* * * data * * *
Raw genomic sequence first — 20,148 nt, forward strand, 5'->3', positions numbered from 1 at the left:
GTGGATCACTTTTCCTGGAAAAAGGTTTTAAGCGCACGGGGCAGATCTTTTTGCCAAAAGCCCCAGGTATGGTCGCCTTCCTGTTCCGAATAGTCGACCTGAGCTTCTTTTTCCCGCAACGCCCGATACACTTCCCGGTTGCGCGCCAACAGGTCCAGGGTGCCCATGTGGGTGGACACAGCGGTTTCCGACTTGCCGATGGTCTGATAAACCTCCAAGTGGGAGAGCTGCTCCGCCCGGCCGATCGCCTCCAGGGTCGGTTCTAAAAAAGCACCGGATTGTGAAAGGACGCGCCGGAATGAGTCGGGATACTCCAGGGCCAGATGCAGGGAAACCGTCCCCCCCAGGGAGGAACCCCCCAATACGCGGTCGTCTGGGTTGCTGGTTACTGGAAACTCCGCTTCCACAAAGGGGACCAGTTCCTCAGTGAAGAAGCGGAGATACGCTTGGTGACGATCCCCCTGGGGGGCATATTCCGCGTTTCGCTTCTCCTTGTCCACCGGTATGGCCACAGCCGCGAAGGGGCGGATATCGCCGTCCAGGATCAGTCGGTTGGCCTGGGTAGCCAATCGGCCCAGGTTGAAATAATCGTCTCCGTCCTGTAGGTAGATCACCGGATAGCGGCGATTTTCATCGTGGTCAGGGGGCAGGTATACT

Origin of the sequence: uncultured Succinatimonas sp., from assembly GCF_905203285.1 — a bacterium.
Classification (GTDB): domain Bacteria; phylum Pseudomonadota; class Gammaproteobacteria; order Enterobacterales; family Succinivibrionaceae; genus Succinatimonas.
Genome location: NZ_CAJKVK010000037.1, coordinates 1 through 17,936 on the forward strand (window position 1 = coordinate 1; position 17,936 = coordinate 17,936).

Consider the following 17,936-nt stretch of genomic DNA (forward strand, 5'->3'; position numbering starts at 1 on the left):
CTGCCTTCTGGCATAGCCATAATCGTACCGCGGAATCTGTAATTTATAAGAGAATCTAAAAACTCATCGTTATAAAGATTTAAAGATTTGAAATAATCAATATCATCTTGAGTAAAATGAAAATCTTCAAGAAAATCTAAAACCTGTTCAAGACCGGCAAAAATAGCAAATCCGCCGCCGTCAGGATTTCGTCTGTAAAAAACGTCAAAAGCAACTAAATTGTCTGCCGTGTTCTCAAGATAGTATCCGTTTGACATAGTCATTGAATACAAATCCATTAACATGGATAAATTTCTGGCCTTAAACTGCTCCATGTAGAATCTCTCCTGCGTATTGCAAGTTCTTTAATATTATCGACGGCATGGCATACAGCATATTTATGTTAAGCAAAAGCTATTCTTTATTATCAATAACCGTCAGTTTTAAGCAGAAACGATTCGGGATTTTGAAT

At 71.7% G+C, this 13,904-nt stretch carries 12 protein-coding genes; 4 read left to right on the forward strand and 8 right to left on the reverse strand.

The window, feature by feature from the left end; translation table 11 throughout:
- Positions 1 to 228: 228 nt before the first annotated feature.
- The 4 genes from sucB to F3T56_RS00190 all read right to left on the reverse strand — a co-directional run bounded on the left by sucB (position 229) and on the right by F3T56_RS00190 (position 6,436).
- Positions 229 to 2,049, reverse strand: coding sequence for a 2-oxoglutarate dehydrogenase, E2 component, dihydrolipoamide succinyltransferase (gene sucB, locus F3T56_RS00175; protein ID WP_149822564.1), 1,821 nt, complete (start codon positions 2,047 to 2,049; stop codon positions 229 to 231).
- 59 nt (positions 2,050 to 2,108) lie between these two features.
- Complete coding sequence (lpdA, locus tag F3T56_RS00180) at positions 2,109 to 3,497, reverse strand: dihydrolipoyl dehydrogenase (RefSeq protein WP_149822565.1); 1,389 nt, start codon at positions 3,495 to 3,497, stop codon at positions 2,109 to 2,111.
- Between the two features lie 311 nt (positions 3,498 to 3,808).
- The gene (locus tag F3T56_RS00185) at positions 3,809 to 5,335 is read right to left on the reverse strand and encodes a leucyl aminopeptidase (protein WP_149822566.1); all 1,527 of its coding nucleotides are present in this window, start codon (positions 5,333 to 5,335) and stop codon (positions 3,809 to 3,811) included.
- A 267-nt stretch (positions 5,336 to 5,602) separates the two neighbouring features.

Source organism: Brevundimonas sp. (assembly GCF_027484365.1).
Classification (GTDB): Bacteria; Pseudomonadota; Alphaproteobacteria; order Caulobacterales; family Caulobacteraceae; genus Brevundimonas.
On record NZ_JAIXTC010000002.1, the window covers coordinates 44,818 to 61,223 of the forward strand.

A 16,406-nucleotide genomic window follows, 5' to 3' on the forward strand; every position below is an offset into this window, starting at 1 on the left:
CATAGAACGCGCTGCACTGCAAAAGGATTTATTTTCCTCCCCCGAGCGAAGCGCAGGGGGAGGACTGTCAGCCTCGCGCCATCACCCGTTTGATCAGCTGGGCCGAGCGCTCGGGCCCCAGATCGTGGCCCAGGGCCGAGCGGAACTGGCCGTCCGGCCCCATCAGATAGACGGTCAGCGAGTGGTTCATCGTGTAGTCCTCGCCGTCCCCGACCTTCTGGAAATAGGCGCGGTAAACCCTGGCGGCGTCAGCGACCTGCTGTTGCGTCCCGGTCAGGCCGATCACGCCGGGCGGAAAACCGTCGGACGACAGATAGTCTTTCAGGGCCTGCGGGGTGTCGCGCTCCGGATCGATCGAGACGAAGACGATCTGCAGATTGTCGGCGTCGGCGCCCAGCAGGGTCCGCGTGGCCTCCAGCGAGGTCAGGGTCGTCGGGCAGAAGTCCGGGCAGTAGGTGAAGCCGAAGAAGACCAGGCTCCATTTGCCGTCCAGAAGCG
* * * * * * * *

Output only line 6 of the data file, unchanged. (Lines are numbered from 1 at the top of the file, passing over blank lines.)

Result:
Consider the following 17,936-nt stretch of genomic DNA (forward strand, 5'->3'; position numbering starts at 1 on the left):